Who Needs Compelling?

Who Needs Compelling?

Whether we are aware of it or not, for most of us our every waking hour is dominated by decisions; good, bad and indifferent decisions – and then navigating to the next choice of direction in some way influenced by the consequences of the last decision! If you know what I mean.

These decisions can vary in importance and scale from things like deciding to eat another McVitie’s Digestive, despite having just consumed five in the last ten minutes; or having a change in career, when the job you have pays the bills; to getting the roof repaired because there’s a hole in it that means your family get wet when you’re watching Corrie of an evening. The consequences of not making a decision or making the wrong decision will clearly vary quite a lot but the compelling need to make the decision is equally strong. 

What we, as a provider of a care management platform, have learned from working closely with thousands of decision makers in all settings across the care industry, is that, very wisely, they rarely rush into the decision to disrupt their tried and tested care delivery methods by tearing up paper and going digital. It takes time, thought and commitment. And when all those things are aligned, we and the care provider become perfect, productive partners.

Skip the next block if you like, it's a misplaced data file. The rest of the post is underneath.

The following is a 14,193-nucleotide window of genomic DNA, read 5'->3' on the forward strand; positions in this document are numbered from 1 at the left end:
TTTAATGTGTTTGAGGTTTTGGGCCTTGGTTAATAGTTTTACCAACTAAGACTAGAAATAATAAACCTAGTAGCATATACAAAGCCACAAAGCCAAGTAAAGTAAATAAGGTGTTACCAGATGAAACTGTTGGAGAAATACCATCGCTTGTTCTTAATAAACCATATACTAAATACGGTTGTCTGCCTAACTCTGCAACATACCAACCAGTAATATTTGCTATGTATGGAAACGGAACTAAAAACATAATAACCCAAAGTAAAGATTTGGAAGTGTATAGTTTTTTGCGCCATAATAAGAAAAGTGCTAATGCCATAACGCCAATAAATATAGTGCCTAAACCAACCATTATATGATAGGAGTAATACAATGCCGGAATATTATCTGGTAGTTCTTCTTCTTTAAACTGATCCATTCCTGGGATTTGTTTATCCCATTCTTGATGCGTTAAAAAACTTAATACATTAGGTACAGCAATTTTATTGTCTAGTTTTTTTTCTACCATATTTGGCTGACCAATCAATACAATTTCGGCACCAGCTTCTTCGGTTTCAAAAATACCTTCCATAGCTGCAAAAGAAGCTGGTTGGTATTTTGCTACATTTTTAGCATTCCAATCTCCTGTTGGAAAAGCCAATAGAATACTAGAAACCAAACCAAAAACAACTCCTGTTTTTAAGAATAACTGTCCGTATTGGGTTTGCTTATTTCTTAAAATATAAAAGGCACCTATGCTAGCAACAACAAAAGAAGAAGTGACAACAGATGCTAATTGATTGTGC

But whether it’s today, tomorrow or next year, one day that compelling need usually bubbles up – and sometimes in the most unexpected way…

Take Helen, for example, a care home manager in Wales. Her compelling need to go digital is one that I think many of us can relate to. It wasn’t her eagerness to work on tablets or smartphones that fuelled her compelling need to go digital, but the very real desire not to have to run up and down the many flights of stairs in her home dozens of times every day to move paper files around the place in order to keep them current and compliant. 

Contrast that with the care provider who found themselves in front of a judge to answer accusations of mismanagement following the death of an elderly person in their care. The compelling need to provide real-time medication information quickly became a compelling need for the care provider to update their paper-based and unsafe care management processes. 

We had a long-standing relationship with both care providers and were happy to help them both straight away in their moment of compelling need. Helen is now very happy and the care provider is fully compliant.

The difference in severity and consequences in just a couple of the many examples we see are clearly very different. And one person’s compelling need can be another person’s decision to live with it and make the best of an unsatisfactory situation. 

Experience also makes it fairly clear that it’s usually wiser to look at your various needs in care before they become compelling and come looking for you.